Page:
This book is a fictionalized account of how a licensed school teacher developed, implemented, and refined the application of Lean principles and applied them to her classroom instructional practice to complete the delivery of her assigned curriculum while at the same time ensuring her students achieved mastery learning of the material presented. While the first edition focused on instructional process improvement, this second edition expands on that foundation to include application of the Lean principles and strategies to enable students to improve their individual learning processes and thus become more successful learners.
This second edition lays out a blueprint for schools and teachers across the USA, and indeed around the world, who are struggling with how to use traditional education techniques to improve student learning outcomes. This elusive goal has been the number one focus of the American education industry and trillions of dollars of investment for the past 50 years. Up until the previous decade, educators refused to look outside their own industry for solutions. But financial challenges have forced them to look outside that box. Many schools and districts are now discovering the benefits of adopting Lean into their business model to achieve greater efficiency with taxpayer dollars on the administrative side. Some larger districts have established Lean offices or departments within their organization. This has helped with budgeting, but the model has not yet been used on a large scale to improve student learning performance – every school/district’s primary mission. This book lays out the blueprint for teachers and administrators to use simple Lean strategies and tools to achieve that elusive goal. The application is no longer theoretical. It has been proven to be effective by those who have used it.
Lean principles and strategies, as applied to education through this real-life case study, are explained in easy-to-understand terms, not in manufacturing Lean jargon. Scenarios used are from real life events common to all educators. Examples of forms, tools adapted to the needs of educators, and results are included. The book is written in an easy to understand narrative style. Reviewers of the original version – educators who knew nothing about Lean – stated they could easily understand the concepts presented and implement the model using nothing more than the book as a guide. The book’s presentation eliminates teacher procrastination resulting from having to figure something out and how to apply it to your work yourself when you have no extra time available for that purpose. It also eliminates the need to hire a Lean consultant – a plus for districts strapped for cash but desiring to implement an improvement solution.
Table of Contents
About the Authors. Prologue. Foreword. Acknowledgements. Introduction. What is Lean? How Can It Be Applied to Education? Chapter 1 – How It All Began. Chapter 2 – Embarking On The Journey. Chapter 3 – Defining The Curriculum. Chapter 4 – Bill’s First Lesson. Chapter 5 – Establishing The Syllabus. Chapter 6 – Zeroing in. Chapter 7 – Establishing "Standard Work". Chapter 8 – Fleshing Out The Details. Chapter 9 – What Is A Week. Chapter 10 – The Report Out. Chapter 11 – Winning Approval. Chapter 12 – The First Day Of School. Chapter 13 – Introducing Lean And The Load Leveling Plan To Students. Chapter 14 – Settling In. Chapter 15 – The First Problem Arises. Chapter 16 – Improving The Improvement. Chapter 17 – Carpe Diem. Chapter 18 – Setting The Stage. Chapter 19 – The Principal’s Due Diligence. Chapter 20 – Introducing Lean Learning ©. Chapter 21 – The Regimen Of Process Improvement. Chapter 22 – Revelation. Chapter 23 – A Final Meeting, A New Beginning. Lisa’s Epilogue. Bill’s Epilogue. Appendices/Addenda. Glossary. Additional Reading and Resources. Index.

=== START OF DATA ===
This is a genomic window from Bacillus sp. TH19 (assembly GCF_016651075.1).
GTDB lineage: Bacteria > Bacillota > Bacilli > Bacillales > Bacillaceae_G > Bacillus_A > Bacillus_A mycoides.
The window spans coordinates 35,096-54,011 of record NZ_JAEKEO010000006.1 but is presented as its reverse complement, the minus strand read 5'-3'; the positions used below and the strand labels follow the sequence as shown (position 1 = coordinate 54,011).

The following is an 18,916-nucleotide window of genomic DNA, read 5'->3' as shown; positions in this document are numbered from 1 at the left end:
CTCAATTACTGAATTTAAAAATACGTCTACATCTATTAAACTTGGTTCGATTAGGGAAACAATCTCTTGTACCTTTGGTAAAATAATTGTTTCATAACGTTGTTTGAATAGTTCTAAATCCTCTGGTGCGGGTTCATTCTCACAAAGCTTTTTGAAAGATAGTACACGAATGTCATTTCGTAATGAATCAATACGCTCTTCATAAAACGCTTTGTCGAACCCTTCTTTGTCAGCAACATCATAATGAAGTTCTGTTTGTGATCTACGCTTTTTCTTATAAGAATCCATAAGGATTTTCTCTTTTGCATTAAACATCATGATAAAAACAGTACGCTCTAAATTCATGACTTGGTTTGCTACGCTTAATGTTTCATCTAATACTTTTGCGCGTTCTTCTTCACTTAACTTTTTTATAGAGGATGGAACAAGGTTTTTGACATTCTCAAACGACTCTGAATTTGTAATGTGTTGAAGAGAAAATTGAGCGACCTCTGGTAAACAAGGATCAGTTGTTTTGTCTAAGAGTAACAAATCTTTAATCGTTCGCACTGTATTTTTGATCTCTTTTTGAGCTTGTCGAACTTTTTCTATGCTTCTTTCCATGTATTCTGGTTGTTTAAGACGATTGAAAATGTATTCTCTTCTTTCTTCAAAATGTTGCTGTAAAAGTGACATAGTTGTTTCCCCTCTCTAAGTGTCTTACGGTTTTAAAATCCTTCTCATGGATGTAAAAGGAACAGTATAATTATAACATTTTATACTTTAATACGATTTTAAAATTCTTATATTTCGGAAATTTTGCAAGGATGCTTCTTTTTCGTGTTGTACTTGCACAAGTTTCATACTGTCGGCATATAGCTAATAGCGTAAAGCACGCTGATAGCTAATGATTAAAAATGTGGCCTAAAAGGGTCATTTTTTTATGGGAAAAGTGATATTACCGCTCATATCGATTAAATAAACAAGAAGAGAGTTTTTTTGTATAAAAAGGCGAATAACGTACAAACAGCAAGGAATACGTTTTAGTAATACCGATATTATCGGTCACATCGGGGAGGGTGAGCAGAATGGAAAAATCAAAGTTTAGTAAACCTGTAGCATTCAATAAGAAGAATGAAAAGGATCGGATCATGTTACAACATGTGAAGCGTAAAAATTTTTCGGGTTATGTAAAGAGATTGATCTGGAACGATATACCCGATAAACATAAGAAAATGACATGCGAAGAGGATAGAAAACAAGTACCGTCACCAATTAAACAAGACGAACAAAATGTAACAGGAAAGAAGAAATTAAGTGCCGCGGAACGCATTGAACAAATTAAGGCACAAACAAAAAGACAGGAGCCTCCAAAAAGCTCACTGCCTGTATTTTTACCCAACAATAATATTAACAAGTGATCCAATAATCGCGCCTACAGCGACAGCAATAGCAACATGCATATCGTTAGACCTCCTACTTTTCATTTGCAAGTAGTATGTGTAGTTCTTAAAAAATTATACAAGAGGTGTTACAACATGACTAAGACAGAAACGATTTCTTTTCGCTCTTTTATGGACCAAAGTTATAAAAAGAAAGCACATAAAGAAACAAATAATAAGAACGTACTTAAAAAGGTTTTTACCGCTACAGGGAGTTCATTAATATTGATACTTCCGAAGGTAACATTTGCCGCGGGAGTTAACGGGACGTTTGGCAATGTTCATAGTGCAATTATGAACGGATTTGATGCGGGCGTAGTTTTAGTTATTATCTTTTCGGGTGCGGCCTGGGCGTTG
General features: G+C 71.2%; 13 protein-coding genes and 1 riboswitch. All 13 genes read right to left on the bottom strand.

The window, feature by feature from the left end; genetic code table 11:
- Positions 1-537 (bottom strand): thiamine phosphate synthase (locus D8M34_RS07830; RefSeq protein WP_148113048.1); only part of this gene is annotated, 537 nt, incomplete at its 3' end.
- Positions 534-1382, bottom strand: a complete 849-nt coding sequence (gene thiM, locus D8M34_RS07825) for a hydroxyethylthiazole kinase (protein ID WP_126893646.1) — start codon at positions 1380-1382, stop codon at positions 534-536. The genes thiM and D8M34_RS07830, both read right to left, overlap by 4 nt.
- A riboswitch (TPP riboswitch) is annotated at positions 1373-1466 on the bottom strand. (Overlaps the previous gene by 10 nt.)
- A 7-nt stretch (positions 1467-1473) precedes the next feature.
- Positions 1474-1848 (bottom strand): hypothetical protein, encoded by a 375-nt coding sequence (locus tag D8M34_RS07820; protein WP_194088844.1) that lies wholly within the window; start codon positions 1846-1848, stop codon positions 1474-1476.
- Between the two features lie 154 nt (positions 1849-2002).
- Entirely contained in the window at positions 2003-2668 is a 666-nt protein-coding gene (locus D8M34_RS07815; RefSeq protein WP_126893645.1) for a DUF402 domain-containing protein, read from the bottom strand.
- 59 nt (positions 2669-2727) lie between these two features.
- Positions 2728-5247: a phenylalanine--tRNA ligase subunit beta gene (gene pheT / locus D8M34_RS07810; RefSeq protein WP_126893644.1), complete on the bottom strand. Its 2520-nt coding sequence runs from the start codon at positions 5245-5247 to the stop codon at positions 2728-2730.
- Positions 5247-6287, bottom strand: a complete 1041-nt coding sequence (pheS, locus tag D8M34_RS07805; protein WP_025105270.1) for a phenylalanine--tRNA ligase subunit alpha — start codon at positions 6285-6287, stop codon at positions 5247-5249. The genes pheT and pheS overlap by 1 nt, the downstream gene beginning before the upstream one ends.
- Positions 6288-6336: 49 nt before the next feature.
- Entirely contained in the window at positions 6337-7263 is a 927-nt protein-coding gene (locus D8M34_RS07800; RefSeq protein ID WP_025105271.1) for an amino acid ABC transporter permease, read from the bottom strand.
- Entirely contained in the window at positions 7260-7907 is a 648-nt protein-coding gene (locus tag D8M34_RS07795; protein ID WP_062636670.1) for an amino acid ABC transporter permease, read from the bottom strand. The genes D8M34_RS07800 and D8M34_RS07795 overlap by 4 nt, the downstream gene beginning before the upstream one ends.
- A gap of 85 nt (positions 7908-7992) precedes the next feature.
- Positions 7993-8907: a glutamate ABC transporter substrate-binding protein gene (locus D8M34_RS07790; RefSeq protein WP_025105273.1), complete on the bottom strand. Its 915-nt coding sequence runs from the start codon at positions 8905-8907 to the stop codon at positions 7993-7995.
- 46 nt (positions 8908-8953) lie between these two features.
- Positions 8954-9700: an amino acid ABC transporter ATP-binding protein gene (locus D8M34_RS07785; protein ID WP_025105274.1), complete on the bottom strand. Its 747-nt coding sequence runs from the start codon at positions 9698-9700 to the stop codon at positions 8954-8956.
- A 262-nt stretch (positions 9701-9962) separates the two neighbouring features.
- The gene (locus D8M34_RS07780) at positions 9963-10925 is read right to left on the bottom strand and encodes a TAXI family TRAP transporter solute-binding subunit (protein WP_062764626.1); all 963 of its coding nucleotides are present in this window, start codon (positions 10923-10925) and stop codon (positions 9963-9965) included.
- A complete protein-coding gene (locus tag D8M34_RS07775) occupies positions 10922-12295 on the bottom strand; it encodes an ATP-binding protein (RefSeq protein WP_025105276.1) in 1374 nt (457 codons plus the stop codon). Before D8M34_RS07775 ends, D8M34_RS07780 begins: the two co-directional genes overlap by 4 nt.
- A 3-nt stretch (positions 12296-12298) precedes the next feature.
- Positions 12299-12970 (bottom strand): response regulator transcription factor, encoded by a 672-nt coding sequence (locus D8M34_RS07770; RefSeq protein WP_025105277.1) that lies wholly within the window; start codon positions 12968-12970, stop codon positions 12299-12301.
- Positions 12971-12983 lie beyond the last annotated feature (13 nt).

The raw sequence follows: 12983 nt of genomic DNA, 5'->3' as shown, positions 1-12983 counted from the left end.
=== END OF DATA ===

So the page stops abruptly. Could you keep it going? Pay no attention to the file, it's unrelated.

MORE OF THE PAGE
Betty Ziskovsky, BS MAT
Betty Ziskovsky, BS, MAT is a retired professional educator and nationally
recognized expert in applying Lean principles and methods to education
processes. As a practicing middle school teacher working with
learning-challenged students, Betty demonstrated success in achieving
measurable improvement in both instructional and student learning performances,
and administrative efficiency. She and her husband, Joe, provide
consultation services for K-12 schools seeking to improve student
learning, reduce learning gaps, and improve operational efficiency.
Joe Ziskovsky, BS, MBA, CLM is the retired Director of Operational
Excellence for a multinational company. He had served as an executive
business administrator and manager for more than 26 years. He served as
the enterprise Lean executive for more than 12 years. He is certified as a
Lean practitioner, Lean master, and Lean trainer. In addition to leading
Lean efforts on the domestic and international levels, he also served as a
peer Lean auditor for a large number of major Minnesota companies. Joe
particularly enjoys helping K-12 school administrators and teachers realize
performance increases and cost savings using Lean.